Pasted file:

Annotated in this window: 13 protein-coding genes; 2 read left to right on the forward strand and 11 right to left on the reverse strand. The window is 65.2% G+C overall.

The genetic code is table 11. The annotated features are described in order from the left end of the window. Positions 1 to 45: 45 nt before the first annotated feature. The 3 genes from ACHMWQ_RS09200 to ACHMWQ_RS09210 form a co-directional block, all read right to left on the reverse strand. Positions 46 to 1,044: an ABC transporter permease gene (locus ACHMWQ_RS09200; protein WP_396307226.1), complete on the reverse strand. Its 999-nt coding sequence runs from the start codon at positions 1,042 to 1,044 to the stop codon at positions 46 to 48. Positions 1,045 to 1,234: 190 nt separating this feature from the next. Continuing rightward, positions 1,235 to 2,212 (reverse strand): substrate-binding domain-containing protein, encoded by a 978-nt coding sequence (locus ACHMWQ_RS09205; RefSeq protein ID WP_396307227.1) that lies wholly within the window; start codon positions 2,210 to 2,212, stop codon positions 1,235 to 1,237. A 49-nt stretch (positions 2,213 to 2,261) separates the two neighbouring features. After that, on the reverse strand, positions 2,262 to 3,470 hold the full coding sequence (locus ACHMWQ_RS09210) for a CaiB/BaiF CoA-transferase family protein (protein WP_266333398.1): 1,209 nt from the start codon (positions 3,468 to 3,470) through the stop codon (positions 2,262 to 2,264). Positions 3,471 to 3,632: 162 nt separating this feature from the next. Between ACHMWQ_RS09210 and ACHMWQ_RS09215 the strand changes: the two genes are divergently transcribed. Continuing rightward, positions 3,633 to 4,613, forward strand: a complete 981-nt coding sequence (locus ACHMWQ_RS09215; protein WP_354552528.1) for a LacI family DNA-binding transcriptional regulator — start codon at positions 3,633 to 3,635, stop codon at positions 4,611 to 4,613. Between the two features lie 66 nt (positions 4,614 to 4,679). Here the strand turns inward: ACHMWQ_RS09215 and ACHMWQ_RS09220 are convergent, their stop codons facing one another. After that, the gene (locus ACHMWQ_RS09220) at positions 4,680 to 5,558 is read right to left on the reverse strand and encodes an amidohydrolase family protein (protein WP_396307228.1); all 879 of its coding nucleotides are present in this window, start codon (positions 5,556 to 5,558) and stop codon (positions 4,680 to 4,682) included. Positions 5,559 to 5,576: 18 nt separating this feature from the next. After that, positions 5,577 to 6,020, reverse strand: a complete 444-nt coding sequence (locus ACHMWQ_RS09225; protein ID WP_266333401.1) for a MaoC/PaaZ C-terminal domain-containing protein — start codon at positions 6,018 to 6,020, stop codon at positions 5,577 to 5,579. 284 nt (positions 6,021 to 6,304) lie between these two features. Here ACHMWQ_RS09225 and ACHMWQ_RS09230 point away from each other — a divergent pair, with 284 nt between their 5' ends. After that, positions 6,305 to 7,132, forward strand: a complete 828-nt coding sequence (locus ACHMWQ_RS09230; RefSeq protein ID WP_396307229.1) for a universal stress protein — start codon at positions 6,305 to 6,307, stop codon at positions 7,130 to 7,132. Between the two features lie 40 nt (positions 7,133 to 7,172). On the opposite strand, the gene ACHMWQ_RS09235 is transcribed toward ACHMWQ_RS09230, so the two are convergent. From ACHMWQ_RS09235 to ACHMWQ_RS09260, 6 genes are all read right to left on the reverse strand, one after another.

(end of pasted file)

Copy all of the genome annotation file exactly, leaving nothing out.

Annotated in this window: 13 protein-coding genes; 2 read left to right on the forward strand and 11 right to left on the reverse strand. The window is 65.2% G+C overall.

The genetic code is table 11. The annotated features are described in order from the left end of the window. Positions 1 to 45: 45 nt before the first annotated feature. The 3 genes from ACHMWQ_RS09200 to ACHMWQ_RS09210 form a co-directional block, all read right to left on the reverse strand. Positions 46 to 1,044: an ABC transporter permease gene (locus ACHMWQ_RS09200; protein WP_396307226.1), complete on the reverse strand. Its 999-nt coding sequence runs from the start codon at positions 1,042 to 1,044 to the stop codon at positions 46 to 48. Positions 1,045 to 1,234: 190 nt separating this feature from the next. Continuing rightward, positions 1,235 to 2,212 (reverse strand): substrate-binding domain-containing protein, encoded by a 978-nt coding sequence (locus ACHMWQ_RS09205; RefSeq protein ID WP_396307227.1) that lies wholly within the window; start codon positions 2,210 to 2,212, stop codon positions 1,235 to 1,237. A 49-nt stretch (positions 2,213 to 2,261) separates the two neighbouring features. After that, on the reverse strand, positions 2,262 to 3,470 hold the full coding sequence (locus ACHMWQ_RS09210) for a CaiB/BaiF CoA-transferase family protein (protein WP_266333398.1): 1,209 nt from the start codon (positions 3,468 to 3,470) through the stop codon (positions 2,262 to 2,264). Positions 3,471 to 3,632: 162 nt separating this feature from the next. Between ACHMWQ_RS09210 and ACHMWQ_RS09215 the strand changes: the two genes are divergently transcribed. Continuing rightward, positions 3,633 to 4,613, forward strand: a complete 981-nt coding sequence (locus ACHMWQ_RS09215; protein WP_354552528.1) for a LacI family DNA-binding transcriptional regulator — start codon at positions 3,633 to 3,635, stop codon at positions 4,611 to 4,613. Between the two features lie 66 nt (positions 4,614 to 4,679). Here the strand turns inward: ACHMWQ_RS09215 and ACHMWQ_RS09220 are convergent, their stop codons facing one another. After that, the gene (locus ACHMWQ_RS09220) at positions 4,680 to 5,558 is read right to left on the reverse strand and encodes an amidohydrolase family protein (protein WP_396307228.1); all 879 of its coding nucleotides are present in this window, start codon (positions 5,556 to 5,558) and stop codon (positions 4,680 to 4,682) included. Positions 5,559 to 5,576: 18 nt separating this feature from the next. After that, positions 5,577 to 6,020, reverse strand: a complete 444-nt coding sequence (locus ACHMWQ_RS09225; protein ID WP_266333401.1) for a MaoC/PaaZ C-terminal domain-containing protein — start codon at positions 6,018 to 6,020, stop codon at positions 5,577 to 5,579. 284 nt (positions 6,021 to 6,304) lie between these two features. Here ACHMWQ_RS09225 and ACHMWQ_RS09230 point away from each other — a divergent pair, with 284 nt between their 5' ends. After that, positions 6,305 to 7,132, forward strand: a complete 828-nt coding sequence (locus ACHMWQ_RS09230; RefSeq protein ID WP_396307229.1) for a universal stress protein — start codon at positions 6,305 to 6,307, stop codon at positions 7,130 to 7,132. Between the two features lie 40 nt (positions 7,133 to 7,172). On the opposite strand, the gene ACHMWQ_RS09235 is transcribed toward ACHMWQ_RS09230, so the two are convergent. From ACHMWQ_RS09235 to ACHMWQ_RS09260, 6 genes are all read right to left on the reverse strand, one after another.